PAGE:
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End Citizens United // Let America Vote Action Fund Commends the Re-introduction of the TERM Act

Sep 19, 2023

Tiffany Muller, ECU // LAV Action Fund president, to join Rep. Johnson and advocacy partners at a press conference outside the Supreme Court

End Citizens United (ECU) // Let America Vote (LAV) Action Fund today praised Representative Hank Johnson (D-GA) for re-introducing the Supreme Court Tenure Establishment and Retirement Modernization (TERM) Act in the 118th Congress. The bill is a critical step in re-establishing legitimacy and restoring trust in the Court. Tiffany Muller, President of ECU // LAV, will be joining Rep. Johnson and advocacy partners today at a press conference announcing the bill and calling for its passage outside the Supreme Court.

“Dark money has captured the Supreme Court and instilled a far-right extremist majority which has put the needs of special interests above the American people—and as a result, faith and confidence in the Supreme Court has plummeted to all-time lows,” said Tiffany Muller, President of End Citizens United // Let America Vote Action Fund. “Thanks to lifetime appointments and no term limits, justices have made a mockery of ethical standards and proven unable to hold themselves to the same standard as all other federal judges. We thank Congressman Johnson for his continued leadership to reform the Supreme Court to rebuild the trust of the American people and ensure equal justice for all.”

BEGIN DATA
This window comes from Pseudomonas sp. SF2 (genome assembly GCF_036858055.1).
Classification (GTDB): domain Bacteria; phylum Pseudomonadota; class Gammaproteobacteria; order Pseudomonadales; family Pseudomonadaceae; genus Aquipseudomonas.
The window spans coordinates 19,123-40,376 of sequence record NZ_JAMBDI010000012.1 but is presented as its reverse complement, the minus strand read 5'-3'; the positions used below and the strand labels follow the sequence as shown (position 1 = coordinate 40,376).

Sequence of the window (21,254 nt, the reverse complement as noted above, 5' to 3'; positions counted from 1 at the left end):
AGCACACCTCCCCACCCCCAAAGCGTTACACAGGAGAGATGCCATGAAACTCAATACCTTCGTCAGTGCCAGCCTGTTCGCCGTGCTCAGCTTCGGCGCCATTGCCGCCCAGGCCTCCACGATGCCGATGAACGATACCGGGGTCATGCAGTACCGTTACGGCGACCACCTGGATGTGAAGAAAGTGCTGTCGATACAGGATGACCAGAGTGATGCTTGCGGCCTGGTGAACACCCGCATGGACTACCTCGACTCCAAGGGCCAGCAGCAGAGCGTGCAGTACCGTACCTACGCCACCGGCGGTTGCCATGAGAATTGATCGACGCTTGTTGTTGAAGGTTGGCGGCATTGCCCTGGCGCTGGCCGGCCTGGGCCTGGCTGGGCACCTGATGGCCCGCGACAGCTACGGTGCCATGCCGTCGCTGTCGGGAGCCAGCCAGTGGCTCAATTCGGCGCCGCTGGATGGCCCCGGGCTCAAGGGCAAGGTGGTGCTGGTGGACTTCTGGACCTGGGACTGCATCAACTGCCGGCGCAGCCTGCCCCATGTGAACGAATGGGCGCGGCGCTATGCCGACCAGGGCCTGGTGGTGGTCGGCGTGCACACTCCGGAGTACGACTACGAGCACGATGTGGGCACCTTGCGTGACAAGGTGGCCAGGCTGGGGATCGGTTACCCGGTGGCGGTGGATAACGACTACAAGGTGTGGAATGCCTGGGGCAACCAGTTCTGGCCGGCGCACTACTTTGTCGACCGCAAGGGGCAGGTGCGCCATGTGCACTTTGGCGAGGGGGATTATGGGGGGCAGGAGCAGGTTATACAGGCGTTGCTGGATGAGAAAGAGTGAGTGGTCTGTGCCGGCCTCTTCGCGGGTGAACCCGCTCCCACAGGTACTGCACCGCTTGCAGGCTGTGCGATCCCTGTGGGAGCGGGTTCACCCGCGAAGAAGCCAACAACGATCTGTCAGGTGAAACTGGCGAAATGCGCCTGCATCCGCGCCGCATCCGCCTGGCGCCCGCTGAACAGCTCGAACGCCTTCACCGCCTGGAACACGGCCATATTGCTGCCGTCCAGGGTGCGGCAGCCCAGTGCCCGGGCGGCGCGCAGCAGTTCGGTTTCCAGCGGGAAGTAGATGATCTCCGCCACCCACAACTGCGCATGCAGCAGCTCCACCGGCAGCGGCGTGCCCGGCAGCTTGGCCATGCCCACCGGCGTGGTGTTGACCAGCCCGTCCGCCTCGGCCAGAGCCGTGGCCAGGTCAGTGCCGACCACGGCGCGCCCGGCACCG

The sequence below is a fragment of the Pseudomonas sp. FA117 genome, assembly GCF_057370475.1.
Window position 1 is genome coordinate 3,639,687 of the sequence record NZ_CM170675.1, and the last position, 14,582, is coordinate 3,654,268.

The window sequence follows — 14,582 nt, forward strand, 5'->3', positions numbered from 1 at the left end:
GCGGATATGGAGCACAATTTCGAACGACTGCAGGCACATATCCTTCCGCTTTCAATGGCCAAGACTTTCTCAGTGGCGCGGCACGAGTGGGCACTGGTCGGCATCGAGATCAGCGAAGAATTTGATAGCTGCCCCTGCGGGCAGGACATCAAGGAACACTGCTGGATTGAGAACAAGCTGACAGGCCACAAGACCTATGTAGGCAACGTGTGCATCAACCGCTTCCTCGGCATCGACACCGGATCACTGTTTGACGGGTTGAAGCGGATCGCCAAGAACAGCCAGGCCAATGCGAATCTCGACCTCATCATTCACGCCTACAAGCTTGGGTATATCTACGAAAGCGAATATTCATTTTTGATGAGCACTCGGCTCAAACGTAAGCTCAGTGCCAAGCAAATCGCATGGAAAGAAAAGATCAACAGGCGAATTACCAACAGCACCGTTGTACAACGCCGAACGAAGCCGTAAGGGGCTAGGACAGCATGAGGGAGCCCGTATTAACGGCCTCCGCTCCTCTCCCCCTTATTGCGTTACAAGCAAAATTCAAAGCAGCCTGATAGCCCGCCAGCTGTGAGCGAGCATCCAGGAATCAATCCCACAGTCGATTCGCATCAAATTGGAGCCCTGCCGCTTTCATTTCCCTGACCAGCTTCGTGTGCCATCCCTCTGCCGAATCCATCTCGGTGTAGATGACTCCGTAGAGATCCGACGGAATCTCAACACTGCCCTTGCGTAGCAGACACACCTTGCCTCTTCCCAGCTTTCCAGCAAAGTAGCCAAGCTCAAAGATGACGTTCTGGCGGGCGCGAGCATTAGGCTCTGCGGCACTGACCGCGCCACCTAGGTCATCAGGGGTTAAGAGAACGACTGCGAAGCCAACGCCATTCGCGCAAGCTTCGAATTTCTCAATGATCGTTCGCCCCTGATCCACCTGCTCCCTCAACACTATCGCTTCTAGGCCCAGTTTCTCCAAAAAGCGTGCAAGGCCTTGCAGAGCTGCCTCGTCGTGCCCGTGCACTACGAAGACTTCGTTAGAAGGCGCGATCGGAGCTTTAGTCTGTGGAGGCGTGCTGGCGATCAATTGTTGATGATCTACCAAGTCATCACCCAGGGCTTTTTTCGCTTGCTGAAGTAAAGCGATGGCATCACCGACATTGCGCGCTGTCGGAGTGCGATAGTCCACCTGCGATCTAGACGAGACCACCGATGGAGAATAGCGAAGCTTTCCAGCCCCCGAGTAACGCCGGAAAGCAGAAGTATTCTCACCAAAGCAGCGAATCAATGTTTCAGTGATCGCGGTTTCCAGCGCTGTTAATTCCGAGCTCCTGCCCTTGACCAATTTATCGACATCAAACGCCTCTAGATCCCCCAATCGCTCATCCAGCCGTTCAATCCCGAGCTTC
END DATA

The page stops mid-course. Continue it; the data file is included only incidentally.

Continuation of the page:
Details of the TERM Act:

  • Establish terms of 18 years in regular active service for Supreme Court justices, after which justices who retain the office will assume senior status;

  • Establish regular nominations of Supreme Court justices in the first and third years following a presidential election as the sole means of Supreme Court appointments;

  • Require current justices to assume senior status in order of length of service on the Court as regularly appointed justices receive their commissions;

  • Preserve life tenure by ensuring that senior justices retired from regular active service continue to hold the office of Supreme Court justice, including official duties and compensation; and

  • Require a randomly-selected senior status Supreme Court justice to fill in on the Court if the number of justices in regular active service falls below nine.